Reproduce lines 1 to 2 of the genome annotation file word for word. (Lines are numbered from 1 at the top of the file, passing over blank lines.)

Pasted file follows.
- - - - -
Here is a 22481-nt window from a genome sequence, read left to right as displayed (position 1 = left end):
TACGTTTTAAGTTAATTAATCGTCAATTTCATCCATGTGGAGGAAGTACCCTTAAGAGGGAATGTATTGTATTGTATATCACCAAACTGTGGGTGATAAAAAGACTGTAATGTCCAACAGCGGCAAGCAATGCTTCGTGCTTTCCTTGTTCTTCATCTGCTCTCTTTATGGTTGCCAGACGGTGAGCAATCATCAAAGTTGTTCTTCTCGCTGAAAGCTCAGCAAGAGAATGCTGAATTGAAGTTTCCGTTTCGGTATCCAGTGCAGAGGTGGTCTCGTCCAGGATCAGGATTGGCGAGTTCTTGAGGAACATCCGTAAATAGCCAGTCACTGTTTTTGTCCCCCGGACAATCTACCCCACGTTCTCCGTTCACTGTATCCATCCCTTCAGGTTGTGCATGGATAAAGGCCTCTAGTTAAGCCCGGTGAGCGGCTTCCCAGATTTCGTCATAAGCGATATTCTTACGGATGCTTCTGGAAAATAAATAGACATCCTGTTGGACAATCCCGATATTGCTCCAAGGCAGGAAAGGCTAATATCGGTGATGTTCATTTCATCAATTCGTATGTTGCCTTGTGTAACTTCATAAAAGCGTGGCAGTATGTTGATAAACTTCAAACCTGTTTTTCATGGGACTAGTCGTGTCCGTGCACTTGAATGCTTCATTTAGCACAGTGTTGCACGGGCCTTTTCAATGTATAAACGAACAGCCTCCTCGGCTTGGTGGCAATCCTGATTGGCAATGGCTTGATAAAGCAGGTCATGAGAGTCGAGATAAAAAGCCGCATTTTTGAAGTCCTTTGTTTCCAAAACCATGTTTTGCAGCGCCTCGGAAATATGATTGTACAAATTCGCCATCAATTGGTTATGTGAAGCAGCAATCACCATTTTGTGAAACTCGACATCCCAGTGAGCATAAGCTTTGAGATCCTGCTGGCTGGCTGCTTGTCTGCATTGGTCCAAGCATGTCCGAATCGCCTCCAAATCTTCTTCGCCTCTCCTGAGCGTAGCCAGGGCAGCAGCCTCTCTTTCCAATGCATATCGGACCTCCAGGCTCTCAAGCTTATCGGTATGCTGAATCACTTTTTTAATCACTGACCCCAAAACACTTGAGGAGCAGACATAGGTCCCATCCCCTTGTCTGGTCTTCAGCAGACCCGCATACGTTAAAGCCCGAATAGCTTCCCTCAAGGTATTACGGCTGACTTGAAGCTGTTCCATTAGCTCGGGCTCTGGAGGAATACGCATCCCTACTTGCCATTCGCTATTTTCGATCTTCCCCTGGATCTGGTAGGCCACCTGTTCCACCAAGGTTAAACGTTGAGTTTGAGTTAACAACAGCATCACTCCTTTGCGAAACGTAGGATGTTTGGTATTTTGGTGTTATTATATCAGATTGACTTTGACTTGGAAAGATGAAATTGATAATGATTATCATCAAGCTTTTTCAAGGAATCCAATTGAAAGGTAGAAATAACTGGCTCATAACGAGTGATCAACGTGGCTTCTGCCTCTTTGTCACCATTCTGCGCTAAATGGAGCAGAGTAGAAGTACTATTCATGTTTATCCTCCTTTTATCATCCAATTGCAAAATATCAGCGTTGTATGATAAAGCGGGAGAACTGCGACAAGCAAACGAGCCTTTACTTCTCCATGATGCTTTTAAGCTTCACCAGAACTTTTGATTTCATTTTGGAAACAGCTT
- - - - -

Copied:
Here is a 22481-nt window from a genome sequence, read left to right as displayed (position 1 = left end):
TACGTTTTAAGTTAATTAATCGTCAATTTCATCCATGTGGAGGAAGTACCCTTAAGAGGGAATGTATTGTATTGTATATCACCAAACTGTGGGTGATAAAAAGACTGTAATGTCCAACAGCGGCAAGCAATGCTTCGTGCTTTCCTTGTTCTTCATCTGCTCTCTTTATGGTTGCCAGACGGTGAGCAATCATCAAAGTTGTTCTTCTCGCTGAAAGCTCAGCAAGAGAATGCTGAATTGAAGTTTCCGTTTCGGTATCCAGTGCAGAGGTGGTCTCGTCCAGGATCAGGATTGGCGAGTTCTTGAGGAACATCCGTAAATAGCCAGTCACTGTTTTTGTCCCCCGGACAATCTACCCCACGTTCTCCGTTCACTGTATCCATCCCTTCAGGTTGTGCATGGATAAAGGCCTCTAGTTAAGCCCGGTGAGCGGCTTCCCAGATTTCGTCATAAGCGATATTCTTACGGATGCTTCTGGAAAATAAATAGACATCCTGTTGGACAATCCCGATATTGCTCCAAGGCAGGAAAGGCTAATATCGGTGATGTTCATTTCATCAATTCGTATGTTGCCTTGTGTAACTTCATAAAAGCGTGGCAGTATGTTGATAAACTTCAAACCTGTTTTTCATGGGACTAGTCGTGTCCGTGCACTTGAATGCTTCATTTAGCACAGTGTTGCACGGGCCTTTTCAATGTATAAACGAACAGCCTCCTCGGCTTGGTGGCAATCCTGATTGGCAATGGCTTGATAAAGCAGGTCATGAGAGTCGAGATAAAAAGCCGCATTTTTGAAGTCCTTTGTTTCCAAAACCATGTTTTGCAGCGCCTCGGAAATATGATTGTACAAATTCGCCATCAATTGGTTATGTGAAGCAGCAATCACCATTTTGTGAAACTCGACATCCCAGTGAGCATAAGCTTTGAGATCCTGCTGGCTGGCTGCTTGTCTGCATTGGTCCAAGCATGTCCGAATCGCCTCCAAATCTTCTTCGCCTCTCCTGAGCGTAGCCAGGGCAGCAGCCTCTCTTTCCAATGCATATCGGACCTCCAGGCTCTCAAGCTTATCGGTATGCTGAATCACTTTTTTAATCACTGACCCCAAAACACTTGAGGAGCAGACATAGGTCCCATCCCCTTGTCTGGTCTTCAGCAGACCCGCATACGTTAAAGCCCGAATAGCTTCCCTCAAGGTATTACGGCTGACTTGAAGCTGTTCCATTAGCTCGGGCTCTGGAGGAATACGCATCCCTACTTGCCATTCGCTATTTTCGATCTTCCCCTGGATCTGGTAGGCCACCTGTTCCACCAAGGTTAAACGTTGAGTTTGAGTTAACAACAGCATCACTCCTTTGCGAAACGTAGGATGTTTGGTATTTTGGTGTTATTATATCAGATTGACTTTGACTTGGAAAGATGAAATTGATAATGATTATCATCAAGCTTTTTCAAGGAATCCAATTGAAAGGTAGAAATAACTGGCTCATAACGAGTGATCAACGTGGCTTCTGCCTCTTTGTCACCATTCTGCGCTAAATGGAGCAGAGTAGAAGTACTATTCATGTTTATCCTCCTTTTATCATCCAATTGCAAAATATCAGCGTTGTATGATAAAGCGGGAGAACTGCGACAAGCAAACGAGCCTTTACTTCTCCATGATGCTTTTAAGCTTCACCAGAACTTTTGATTTCATTTTGGAAACAGCTT